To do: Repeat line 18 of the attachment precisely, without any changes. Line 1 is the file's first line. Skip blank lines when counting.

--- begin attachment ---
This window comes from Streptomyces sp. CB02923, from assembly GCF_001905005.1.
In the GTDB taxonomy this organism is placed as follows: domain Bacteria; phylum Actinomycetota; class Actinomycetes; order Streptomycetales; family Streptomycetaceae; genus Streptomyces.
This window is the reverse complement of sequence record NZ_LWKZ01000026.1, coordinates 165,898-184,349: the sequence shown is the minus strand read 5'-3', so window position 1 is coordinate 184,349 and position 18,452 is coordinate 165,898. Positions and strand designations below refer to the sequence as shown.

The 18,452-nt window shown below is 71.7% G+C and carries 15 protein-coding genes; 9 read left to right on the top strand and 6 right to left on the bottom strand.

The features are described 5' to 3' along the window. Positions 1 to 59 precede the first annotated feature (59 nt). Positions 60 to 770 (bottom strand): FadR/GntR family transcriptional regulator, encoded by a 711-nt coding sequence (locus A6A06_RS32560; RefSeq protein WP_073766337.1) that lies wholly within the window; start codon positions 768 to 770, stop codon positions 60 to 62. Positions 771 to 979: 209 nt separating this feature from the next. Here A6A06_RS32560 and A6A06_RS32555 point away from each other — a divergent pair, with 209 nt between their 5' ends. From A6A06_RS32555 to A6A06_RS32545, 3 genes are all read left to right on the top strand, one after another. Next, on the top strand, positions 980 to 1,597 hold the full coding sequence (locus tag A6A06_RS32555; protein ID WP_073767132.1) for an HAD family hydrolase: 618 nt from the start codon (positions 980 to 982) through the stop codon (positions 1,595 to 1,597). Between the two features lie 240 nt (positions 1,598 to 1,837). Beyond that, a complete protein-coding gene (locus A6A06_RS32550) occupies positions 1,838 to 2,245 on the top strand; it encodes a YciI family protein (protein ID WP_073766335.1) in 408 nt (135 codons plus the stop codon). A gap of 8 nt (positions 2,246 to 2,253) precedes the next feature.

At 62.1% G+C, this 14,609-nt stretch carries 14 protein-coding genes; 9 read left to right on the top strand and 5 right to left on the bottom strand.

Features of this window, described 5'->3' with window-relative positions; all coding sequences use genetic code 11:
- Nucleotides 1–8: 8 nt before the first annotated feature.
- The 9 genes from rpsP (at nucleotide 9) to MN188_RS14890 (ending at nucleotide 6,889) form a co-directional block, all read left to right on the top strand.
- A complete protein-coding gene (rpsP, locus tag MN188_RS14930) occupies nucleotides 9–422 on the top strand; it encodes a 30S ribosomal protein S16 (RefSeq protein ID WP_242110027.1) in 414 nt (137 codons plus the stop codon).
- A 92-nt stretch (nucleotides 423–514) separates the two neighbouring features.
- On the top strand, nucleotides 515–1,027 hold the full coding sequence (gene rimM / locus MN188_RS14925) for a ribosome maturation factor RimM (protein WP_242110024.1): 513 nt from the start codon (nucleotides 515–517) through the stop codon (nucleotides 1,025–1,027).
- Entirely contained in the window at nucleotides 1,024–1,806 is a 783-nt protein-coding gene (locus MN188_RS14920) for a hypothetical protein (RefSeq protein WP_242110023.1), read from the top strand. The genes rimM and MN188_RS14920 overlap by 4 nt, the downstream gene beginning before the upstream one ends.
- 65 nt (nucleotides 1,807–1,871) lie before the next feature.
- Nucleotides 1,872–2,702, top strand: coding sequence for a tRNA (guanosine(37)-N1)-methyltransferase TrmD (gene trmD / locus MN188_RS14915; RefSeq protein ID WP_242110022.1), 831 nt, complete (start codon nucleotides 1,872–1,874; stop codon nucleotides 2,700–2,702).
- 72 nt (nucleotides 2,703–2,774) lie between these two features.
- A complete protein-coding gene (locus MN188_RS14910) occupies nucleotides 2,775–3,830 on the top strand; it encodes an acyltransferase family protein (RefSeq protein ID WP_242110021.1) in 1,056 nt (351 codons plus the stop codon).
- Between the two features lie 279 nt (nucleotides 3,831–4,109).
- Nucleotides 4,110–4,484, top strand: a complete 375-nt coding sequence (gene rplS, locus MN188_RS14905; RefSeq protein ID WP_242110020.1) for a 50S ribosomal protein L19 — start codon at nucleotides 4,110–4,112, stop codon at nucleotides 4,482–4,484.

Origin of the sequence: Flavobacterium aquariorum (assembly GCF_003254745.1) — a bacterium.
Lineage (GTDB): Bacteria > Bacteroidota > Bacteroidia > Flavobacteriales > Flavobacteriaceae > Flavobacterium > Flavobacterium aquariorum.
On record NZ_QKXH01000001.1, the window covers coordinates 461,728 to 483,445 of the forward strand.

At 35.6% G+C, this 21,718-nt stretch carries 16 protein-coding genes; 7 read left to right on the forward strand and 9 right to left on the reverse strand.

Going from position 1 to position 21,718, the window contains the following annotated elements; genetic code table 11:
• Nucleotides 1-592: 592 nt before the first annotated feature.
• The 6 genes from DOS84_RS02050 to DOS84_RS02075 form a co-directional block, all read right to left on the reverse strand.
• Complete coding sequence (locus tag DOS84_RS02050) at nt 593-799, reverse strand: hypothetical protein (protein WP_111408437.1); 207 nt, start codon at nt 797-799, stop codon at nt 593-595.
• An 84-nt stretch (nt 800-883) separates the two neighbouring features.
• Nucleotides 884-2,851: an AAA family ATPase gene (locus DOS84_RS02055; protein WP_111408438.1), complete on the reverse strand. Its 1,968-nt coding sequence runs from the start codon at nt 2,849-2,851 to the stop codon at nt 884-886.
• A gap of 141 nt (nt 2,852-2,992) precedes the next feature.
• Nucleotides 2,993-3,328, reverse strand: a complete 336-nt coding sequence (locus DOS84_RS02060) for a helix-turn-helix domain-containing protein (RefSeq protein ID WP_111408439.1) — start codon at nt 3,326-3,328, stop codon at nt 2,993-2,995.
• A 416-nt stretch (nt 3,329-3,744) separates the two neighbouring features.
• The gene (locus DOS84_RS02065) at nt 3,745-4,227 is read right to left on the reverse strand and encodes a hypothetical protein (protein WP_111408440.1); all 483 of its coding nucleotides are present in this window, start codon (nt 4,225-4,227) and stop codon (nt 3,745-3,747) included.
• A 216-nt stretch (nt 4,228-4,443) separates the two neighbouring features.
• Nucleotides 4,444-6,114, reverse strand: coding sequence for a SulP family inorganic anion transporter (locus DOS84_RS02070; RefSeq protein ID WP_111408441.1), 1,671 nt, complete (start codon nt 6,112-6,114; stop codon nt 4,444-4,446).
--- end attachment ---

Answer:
- Between the two features lie 279 nt (nucleotides 3,831–4,109).